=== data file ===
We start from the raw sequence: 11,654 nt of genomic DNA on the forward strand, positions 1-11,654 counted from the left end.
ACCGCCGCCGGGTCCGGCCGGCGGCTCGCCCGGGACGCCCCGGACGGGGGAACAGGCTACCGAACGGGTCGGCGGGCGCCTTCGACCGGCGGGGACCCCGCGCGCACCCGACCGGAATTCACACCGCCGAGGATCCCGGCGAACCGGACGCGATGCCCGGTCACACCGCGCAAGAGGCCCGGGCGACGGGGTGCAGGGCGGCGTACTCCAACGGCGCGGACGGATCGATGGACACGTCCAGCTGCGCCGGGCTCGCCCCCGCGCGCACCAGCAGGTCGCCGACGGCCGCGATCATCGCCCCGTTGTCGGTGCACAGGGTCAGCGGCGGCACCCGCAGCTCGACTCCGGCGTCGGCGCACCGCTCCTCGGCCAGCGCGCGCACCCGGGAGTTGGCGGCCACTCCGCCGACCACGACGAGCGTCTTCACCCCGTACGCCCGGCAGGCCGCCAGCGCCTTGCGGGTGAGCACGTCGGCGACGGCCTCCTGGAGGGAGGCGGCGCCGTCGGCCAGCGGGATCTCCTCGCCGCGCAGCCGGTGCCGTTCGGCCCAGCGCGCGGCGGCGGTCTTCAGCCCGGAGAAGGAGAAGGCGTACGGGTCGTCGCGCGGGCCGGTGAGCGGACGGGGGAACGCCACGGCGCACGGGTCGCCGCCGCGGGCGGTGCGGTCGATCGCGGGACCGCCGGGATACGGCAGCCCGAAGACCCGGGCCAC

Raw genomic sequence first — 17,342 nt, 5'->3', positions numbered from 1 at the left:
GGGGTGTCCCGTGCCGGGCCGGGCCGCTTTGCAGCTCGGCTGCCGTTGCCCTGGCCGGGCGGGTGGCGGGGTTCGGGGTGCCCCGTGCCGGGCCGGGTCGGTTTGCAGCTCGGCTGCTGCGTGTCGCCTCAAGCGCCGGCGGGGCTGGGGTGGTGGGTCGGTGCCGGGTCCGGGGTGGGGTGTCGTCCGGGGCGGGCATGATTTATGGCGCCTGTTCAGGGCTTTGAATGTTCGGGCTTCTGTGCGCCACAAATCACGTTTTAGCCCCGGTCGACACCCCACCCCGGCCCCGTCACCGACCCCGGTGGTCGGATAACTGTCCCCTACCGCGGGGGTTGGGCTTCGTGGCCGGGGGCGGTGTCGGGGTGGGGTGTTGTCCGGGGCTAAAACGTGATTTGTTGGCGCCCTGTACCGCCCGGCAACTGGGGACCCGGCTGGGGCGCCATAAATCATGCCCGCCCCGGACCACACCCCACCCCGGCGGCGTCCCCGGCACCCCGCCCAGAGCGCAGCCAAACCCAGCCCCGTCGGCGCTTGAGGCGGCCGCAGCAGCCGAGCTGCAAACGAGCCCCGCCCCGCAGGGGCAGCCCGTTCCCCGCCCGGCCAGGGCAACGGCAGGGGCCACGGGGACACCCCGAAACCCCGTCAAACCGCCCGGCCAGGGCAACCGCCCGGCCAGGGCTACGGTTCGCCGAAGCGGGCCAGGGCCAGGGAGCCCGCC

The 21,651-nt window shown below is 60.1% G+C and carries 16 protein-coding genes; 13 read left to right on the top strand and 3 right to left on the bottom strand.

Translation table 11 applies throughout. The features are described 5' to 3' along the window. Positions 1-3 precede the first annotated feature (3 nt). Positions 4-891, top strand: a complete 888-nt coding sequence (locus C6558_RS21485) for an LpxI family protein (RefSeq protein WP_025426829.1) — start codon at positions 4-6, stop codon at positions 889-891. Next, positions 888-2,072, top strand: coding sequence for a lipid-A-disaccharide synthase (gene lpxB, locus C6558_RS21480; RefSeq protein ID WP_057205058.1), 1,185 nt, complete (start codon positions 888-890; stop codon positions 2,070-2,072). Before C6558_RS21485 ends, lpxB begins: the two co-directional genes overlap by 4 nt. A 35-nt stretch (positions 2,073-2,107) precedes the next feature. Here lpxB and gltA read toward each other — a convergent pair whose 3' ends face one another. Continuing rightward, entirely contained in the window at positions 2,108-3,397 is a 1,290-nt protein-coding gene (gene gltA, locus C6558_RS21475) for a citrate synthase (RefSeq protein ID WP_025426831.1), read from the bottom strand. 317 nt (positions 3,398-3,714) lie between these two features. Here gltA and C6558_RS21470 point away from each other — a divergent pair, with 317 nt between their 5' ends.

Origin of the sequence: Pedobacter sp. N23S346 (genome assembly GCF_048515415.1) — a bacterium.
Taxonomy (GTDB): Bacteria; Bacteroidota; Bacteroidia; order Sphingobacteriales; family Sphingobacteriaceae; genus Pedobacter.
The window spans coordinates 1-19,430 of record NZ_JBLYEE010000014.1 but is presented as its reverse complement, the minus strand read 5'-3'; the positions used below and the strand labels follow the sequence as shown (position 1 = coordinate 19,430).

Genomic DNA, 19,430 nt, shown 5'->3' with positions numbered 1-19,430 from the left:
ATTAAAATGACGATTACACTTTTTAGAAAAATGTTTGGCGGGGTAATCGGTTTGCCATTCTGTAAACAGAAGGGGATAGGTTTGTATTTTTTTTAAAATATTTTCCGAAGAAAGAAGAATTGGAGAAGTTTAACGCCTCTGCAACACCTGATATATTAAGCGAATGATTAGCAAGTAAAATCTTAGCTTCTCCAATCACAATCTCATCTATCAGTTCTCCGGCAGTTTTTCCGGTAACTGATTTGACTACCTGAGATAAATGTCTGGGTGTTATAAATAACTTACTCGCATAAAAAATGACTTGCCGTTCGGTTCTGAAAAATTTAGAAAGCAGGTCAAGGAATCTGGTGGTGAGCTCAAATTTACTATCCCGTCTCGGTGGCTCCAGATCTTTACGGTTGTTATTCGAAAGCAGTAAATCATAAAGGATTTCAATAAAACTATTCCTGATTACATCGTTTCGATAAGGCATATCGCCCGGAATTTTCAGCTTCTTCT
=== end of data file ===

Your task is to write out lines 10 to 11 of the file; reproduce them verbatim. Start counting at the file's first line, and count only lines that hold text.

Genomic DNA, 19,430 nt, shown 5'->3' with positions numbered 1-19,430 from the left:
ATTAAAATGACGATTACACTTTTTAGAAAAATGTTTGGCGGGGTAATCGGTTTGCCATTCTGTAAACAGAAGGGGATAGGTTTGTATTTTTTTTAAAATATTTTCCGAAGAAAGAAGAATTGGAGAAGTTTAACGCCTCTGCAACACCTGATATATTAAGCGAATGATTAGCAAGTAAAATCTTAGCTTCTCCAATCACAATCTCATCTATCAGTTCTCCGGCAGTTTTTCCGGTAACTGATTTGACTACCTGAGATAAATGTCTGGGTGTTATAAATAACTTACTCGCATAAAAAATGACTTGCCGTTCGGTTCTGAAAAATTTAGAAAGCAGGTCAAGGAATCTGGTGGTGAGCTCAAATTTACTATCCCGTCTCGGTGGCTCCAGATCTTTACGGTTGTTATTCGAAAGCAGTAAATCATAAAGGATTTCAATAAAACTATTCCTGATTACATCGTTTCGATAAGGCATATCGCCCGGAATTTTCAGCTTCTTCT